Guimard had been treated by Bernard Sainz. After Guimard left the race, there were rumours that Guimard had been using doping in the last days of the Tour; to end these rumours, he requested that after the eighteenth stage, he would also be checked for doping.
In 2000, Sainz wrote the book "The stunning revelation of Dr. Mabuse", where he denied that he was responsible.
There were several classifications in the 1972 Tour de France, three of them awarding jerseys to their leaders. The most important was the general classification, calculated by adding each cyclist's finishing times on each stage. The cyclist with the least accumulated time was the race leader, identified by the yellow jersey; the winner of this classification is considered the winner of the Tour.
Additionally, there was a points classification, where cyclists got points for finishing among the best in a stage finish, or in intermediate sprints. The cyclist with the most points lead the classification, and was identified with a green jersey.
There was also a mountains classification. The organisation had categorised some climbs as either first, second, third, or fourth-category; points for this classification were won by the first cyclists that reached the top of these climbs first, with more points available for the higher-categorised climbs. The cyclist with the most points lead the classification, but was not identified with a jersey in 1972.
The fifth individual classification was the intermediate sprints classification. This classification had similar rules as the points classification, but only points were awarded on intermediate sprints. In 1972, this classification had no associated jersey.
For the team classification, the times of the best three cyclists per team on each stage were added; the leading team was the team with the lowest total time. The riders in the team that led this classification wore yellow caps.
In addition, there was a combativity award, in which a jury composed of journalists gave points after certain stages to the cyclist they considered most combative. The split stages each had a combined winner. At the conclusion of the Tour, Cyrille Guimard won the overall super-combativity award, also decided by journalists. The Souvenir Henri Desgrange was given to the first rider to pass the memorial to Tour founder Henri Desgrange near the summit of the Col du Galibier. This prize was won by Joop Zoetemelk during stage 14a.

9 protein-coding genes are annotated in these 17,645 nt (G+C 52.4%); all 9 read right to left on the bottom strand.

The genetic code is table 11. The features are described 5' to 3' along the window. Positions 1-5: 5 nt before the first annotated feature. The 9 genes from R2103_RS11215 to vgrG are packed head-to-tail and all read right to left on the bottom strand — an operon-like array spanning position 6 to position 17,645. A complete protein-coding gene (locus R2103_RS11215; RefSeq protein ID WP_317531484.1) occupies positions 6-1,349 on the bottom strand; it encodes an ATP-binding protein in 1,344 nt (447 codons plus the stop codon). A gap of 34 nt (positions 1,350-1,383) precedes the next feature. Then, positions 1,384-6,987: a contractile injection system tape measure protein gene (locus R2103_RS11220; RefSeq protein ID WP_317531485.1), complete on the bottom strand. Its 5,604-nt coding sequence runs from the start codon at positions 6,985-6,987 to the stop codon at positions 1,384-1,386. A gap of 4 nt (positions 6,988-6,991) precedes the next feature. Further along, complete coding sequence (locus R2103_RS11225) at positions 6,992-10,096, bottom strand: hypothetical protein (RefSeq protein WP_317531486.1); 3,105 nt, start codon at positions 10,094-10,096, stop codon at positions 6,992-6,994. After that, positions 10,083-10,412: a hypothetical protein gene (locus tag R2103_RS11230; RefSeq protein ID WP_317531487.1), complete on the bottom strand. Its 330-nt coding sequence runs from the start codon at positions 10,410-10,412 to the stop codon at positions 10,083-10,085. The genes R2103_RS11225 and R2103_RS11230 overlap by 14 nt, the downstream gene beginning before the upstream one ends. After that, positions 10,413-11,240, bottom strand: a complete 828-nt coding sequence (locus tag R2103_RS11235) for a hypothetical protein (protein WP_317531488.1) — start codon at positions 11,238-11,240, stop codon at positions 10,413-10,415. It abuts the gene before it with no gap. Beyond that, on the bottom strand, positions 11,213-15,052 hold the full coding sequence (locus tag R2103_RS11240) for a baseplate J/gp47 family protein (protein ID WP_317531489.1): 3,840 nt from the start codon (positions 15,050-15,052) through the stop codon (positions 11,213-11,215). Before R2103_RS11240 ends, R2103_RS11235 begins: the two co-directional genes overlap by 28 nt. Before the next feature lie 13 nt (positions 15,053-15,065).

|Denotes the winner of the general classification||Denotes the winner of the points classification|
|Denotes the winner of the combination classification|
|1||Eddy Merckx (BEL)||Molteni||108h 17' 18"|
|2||Felice Gimondi (ITA)||Salvarani||+ 10' 41"|
|3||Raymond Poulidor (FRA)||Gan–Mercier–Hutchinson||+ 11' 34"|
|4||Lucien Van Impe (BEL)||Sonolor–Lejeune||+ 16' 45"|
|5||Joop Zoetemelk (NED)||Beaulieu–Flandria||+ 19' 09"|
|6||Mariano Martinez (FRA)||Van Cauter–Magniflex–de Gribaldy||+ 21' 31"|
|7||Yves Hézard (FRA)||Sonolor–Lejeune||+ 21' 52"|
|8||Joaquim Agostinho (POR)||Van Cauter–Magniflex–de Gribaldy||+ 34' 16"|
|9||Bernard Thévenet (FRA)||Peugeot–BP–Michelin||+ 37' 11"|
|10||Ward Janssens (BEL)||Van Cauter–Magniflex–de Gribaldy||+ 42' 33"|
|1||Eddy Merckx (BEL)||Molteni||197|
|2||Rik Van Linden (BEL)||Van Cauter–Magniflex–de Gribaldy||135|
|3||Joop Zoetemelk (NED)||Beaulieu–Flandria||133|
|4||Raymond Poulidor (FRA)||Gan–Mercier–Hutchinson||122|
|5||Frans Verbeeck (BEL)||Watney–Avia||118|
|6||Felice Gimondi (ITA)||Salvarani||112|
|7||Marino Basso (ITA)||Salvarani||112|
|8||Willy Teirlinck (BEL)||Sonolor–Lejeune||110|
|9||Lucien Van Impe (BEL)||Sonolor–Lejeune||105|
|10||Mariano Martinez (FRA)||Van Cauter–Magniflex–de Gribaldy||89|
|1||Lucien Van Impe (BEL)||Sonolor–Lejeune||229|
|2||Eddy Merckx (BEL)||Molteni||211|
|3||Joaquim Agostinho (POR)||Van Cauter–Magniflex–de Gribaldy||138|
|4||Mathieu Pustjens (NED)||Sonolor–Lejeune||109|
|5||Joop Zoetemelk (NED)||Beaulieu–Flandria||104|
|6||Raymond Poulidor (FRA)||Gan–Mercier–Hutchinson||79|
|7||Raymond Delisle (FRA)||Peugeot–BP–Michelin||55|
|8||Bernard Thévenet (FRA)||Peugeot–BP–Michelin||49|
|9||Mariano Martinez (FRA)||Van Cauter–Magniflex–de Gribaldy||43|
|10||Roger Swerts (BEL)||Molteni||35|
|1||Eddy Merckx (BEL)||Molteni||4|
|2||Raymond Poulidor (FRA)||Gan–Mercier–Hutchinson||13|
|3||Joop Zoetemelk (NED)||Beaulieu–Flandria||13|
|4||Lucien Van Impe (BEL)||Sonolor–Lejeune||14|
|5||Felice Gimondi (ITA)||Salvarani||19|
|6||Mariano Martinez (FRA)||Van Cauter–Magniflex–de Gribaldy||25|
|7||Joaquim Agostinho (POR)||Van Cauter–Magniflex–de Gribaldy||26|
|8||Yves Hézard (FRA)||Sonolor–Lejeune||34.5|
|9||Leif Mortensen (DEN)||Bic||42.5|
Intermediate sprints classificationEdit
|1||Willy Teirlinck (BEL)||Sonolor–Lejeune||61|
|2||Robert Mintkiewicz (FRA)||Sonolor–Lejeune||48|